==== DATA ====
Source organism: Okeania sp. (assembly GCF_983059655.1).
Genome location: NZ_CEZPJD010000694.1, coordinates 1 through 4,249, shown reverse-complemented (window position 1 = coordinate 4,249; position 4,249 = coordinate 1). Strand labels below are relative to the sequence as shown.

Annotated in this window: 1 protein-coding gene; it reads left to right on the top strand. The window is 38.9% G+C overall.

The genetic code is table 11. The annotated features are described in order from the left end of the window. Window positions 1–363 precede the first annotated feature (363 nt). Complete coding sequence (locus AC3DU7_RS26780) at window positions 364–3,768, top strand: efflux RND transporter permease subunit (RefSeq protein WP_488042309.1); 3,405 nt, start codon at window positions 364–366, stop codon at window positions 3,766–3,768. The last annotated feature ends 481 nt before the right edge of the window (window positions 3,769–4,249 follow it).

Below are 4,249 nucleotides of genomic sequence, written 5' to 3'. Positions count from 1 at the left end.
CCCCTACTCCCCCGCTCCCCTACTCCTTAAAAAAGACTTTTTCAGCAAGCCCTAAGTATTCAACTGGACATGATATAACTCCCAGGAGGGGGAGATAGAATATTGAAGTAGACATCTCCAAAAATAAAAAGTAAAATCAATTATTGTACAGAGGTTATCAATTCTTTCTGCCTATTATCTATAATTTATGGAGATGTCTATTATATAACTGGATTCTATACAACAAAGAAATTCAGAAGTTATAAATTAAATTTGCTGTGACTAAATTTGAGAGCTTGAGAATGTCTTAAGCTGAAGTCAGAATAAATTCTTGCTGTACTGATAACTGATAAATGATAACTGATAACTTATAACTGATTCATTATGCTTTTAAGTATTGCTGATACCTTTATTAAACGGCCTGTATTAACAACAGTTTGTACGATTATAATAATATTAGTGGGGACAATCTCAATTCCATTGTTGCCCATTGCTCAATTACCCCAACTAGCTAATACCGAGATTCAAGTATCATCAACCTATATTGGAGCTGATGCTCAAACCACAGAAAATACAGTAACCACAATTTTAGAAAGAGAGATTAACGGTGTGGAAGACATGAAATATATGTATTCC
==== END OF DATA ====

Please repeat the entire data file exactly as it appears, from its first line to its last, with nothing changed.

Source organism: Okeania sp. (assembly GCF_983059655.1).
Genome location: NZ_CEZPJD010000694.1, coordinates 1 through 4,249, shown reverse-complemented (window position 1 = coordinate 4,249; position 4,249 = coordinate 1). Strand labels below are relative to the sequence as shown.

Annotated in this window: 1 protein-coding gene; it reads left to right on the top strand. The window is 38.9% G+C overall.

The genetic code is table 11. The annotated features are described in order from the left end of the window. Window positions 1–363 precede the first annotated feature (363 nt). Complete coding sequence (locus AC3DU7_RS26780) at window positions 364–3,768, top strand: efflux RND transporter permease subunit (RefSeq protein WP_488042309.1); 3,405 nt, start codon at window positions 364–366, stop codon at window positions 3,766–3,768. The last annotated feature ends 481 nt before the right edge of the window (window positions 3,769–4,249 follow it).

Below are 4,249 nucleotides of genomic sequence, written 5' to 3'. Positions count from 1 at the left end.
CCCCTACTCCCCCGCTCCCCTACTCCTTAAAAAAGACTTTTTCAGCAAGCCCTAAGTATTCAACTGGACATGATATAACTCCCAGGAGGGGGAGATAGAATATTGAAGTAGACATCTCCAAAAATAAAAAGTAAAATCAATTATTGTACAGAGGTTATCAATTCTTTCTGCCTATTATCTATAATTTATGGAGATGTCTATTATATAACTGGATTCTATACAACAAAGAAATTCAGAAGTTATAAATTAAATTTGCTGTGACTAAATTTGAGAGCTTGAGAATGTCTTAAGCTGAAGTCAGAATAAATTCTTGCTGTACTGATAACTGATAAATGATAACTGATAACTTATAACTGATTCATTATGCTTTTAAGTATTGCTGATACCTTTATTAAACGGCCTGTATTAACAACAGTTTGTACGATTATAATAATATTAGTGGGGACAATCTCAATTCCATTGTTGCCCATTGCTCAATTACCCCAACTAGCTAATACCGAGATTCAAGTATCATCAACCTATATTGGAGCTGATGCTCAAACCACAGAAAATACAGTAACCACAATTTTAGAAAGAGAGATTAACGGTGTGGAAGACATGAAATATATGTATTCC